Congress to Cut Funding for US Air Force Hypersonic Missiles
Congress appropriators have canceled the U.S. Air Force’s plans to acquire hypersonic missiles in 2022. According to lawmakers, ongoing delays with the AGM-183A Air-Launched Rapid Response Weapon could prevent a production award from being granted within the year.
Half of the funds meant for procurement of ARRW would be removed from the omnibus bill altogether while the other half would be transferred to hypersonics research, development, test and evaluation to ensure that the concept would further mature, Defense News reported.
The Air Force now has $319 million for hypersonics research, development, test and evaluation funds, and an additional $190 million will be allocated for the Air Force’s Hypersonic Attack Cruise Missile. Appropriators said the shift was made in consultation with the military branch.
All the ARRW tests in 2021 failed due to problems during the launch process. Air Force Secretary Frank Kendall said during the McAleesee Defense Programs Conference that Lockheed Martin, the contractor for the ARRW program, is working on a fix and will be ready for another test.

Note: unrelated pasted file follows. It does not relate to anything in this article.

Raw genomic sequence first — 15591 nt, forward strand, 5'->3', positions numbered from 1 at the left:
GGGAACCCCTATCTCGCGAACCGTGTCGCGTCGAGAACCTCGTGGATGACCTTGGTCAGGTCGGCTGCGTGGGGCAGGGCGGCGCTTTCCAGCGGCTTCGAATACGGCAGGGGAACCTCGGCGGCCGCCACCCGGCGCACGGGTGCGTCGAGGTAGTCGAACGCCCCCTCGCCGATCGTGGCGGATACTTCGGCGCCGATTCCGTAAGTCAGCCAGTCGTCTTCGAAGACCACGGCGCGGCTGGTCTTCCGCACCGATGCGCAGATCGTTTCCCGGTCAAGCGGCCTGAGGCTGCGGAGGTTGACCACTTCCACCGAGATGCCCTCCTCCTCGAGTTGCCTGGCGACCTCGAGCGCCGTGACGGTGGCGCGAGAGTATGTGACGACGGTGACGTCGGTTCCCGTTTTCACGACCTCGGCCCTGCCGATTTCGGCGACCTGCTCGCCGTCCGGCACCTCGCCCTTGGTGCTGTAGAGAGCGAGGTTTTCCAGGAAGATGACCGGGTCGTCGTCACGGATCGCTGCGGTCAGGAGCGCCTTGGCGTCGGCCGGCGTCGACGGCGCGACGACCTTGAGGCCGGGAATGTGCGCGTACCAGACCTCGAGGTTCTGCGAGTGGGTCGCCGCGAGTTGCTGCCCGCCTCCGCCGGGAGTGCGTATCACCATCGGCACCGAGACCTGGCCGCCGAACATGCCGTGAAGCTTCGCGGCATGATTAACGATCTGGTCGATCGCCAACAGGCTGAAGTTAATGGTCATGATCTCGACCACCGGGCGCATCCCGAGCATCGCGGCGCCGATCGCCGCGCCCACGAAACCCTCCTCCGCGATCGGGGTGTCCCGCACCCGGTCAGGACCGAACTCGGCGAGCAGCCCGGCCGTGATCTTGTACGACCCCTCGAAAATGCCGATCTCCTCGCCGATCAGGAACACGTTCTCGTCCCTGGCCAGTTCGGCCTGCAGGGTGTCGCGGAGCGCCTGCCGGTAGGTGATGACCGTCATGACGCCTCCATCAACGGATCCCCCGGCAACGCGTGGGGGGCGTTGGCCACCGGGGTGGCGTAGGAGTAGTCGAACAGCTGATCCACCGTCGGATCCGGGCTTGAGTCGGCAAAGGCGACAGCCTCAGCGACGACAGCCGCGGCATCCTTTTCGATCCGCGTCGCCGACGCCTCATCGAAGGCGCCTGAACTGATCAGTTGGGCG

Kendall also said the Department of Defense must be clear about how it wants to use hypersonics and notify USAF if it has suggestions for achieving its desired goals for the weapons.
Hypersonic missiles can travel at five times the speed of sound, allowing them to hit enemy targets with minimal threats of being tracked and shot down by enemy defenses. Both the U.S. Navy and U.S. Army were able to demonstrate their advanced hypersonic missile concepts in October 2021.
Category: Defense and Intelligence
Tags: AGM-183A Air-launched Rapid Response Weapon budget Congress Defense and Intelligence Defense News Frank Kendall hypersonic missiles US Air Force